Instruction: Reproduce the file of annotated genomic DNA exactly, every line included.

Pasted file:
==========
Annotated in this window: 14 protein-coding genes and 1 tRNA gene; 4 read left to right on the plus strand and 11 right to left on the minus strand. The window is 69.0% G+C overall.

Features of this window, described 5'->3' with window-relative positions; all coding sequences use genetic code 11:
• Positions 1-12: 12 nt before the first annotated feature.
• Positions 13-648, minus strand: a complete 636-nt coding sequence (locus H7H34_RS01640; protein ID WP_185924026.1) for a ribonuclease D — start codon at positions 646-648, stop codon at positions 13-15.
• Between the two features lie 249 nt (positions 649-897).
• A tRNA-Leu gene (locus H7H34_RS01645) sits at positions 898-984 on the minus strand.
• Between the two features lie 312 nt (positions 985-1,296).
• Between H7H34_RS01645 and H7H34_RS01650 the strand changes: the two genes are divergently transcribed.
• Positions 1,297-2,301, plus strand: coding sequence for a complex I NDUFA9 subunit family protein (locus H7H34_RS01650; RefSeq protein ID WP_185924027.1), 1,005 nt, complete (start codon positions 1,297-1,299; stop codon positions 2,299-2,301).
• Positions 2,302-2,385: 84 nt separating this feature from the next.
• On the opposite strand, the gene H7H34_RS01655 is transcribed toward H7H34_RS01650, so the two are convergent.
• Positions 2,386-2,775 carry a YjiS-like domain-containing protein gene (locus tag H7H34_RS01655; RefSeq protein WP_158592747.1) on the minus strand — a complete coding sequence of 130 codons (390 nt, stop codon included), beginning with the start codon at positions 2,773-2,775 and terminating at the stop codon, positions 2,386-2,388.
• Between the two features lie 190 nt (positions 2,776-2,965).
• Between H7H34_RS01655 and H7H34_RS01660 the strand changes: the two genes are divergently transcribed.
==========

Annotated in this window: 14 protein-coding genes and 1 tRNA gene; 4 read left to right on the plus strand and 11 right to left on the minus strand. The window is 69.0% G+C overall.

Features of this window, described 5'->3' with window-relative positions; all coding sequences use genetic code 11:
• Positions 1-12: 12 nt before the first annotated feature.
• Positions 13-648, minus strand: a complete 636-nt coding sequence (locus H7H34_RS01640; protein ID WP_185924026.1) for a ribonuclease D — start codon at positions 646-648, stop codon at positions 13-15.
• Between the two features lie 249 nt (positions 649-897).
• A tRNA-Leu gene (locus H7H34_RS01645) sits at positions 898-984 on the minus strand.
• Between the two features lie 312 nt (positions 985-1,296).
• Between H7H34_RS01645 and H7H34_RS01650 the strand changes: the two genes are divergently transcribed.
• Positions 1,297-2,301, plus strand: coding sequence for a complex I NDUFA9 subunit family protein (locus H7H34_RS01650; RefSeq protein ID WP_185924027.1), 1,005 nt, complete (start codon positions 1,297-1,299; stop codon positions 2,299-2,301).
• Positions 2,302-2,385: 84 nt separating this feature from the next.
• On the opposite strand, the gene H7H34_RS01655 is transcribed toward H7H34_RS01650, so the two are convergent.
• Positions 2,386-2,775 carry a YjiS-like domain-containing protein gene (locus tag H7H34_RS01655; RefSeq protein WP_158592747.1) on the minus strand — a complete coding sequence of 130 codons (390 nt, stop codon included), beginning with the start codon at positions 2,773-2,775 and terminating at the stop codon, positions 2,386-2,388.
• Between the two features lie 190 nt (positions 2,776-2,965).
• Between H7H34_RS01655 and H7H34_RS01660 the strand changes: the two genes are divergently transcribed.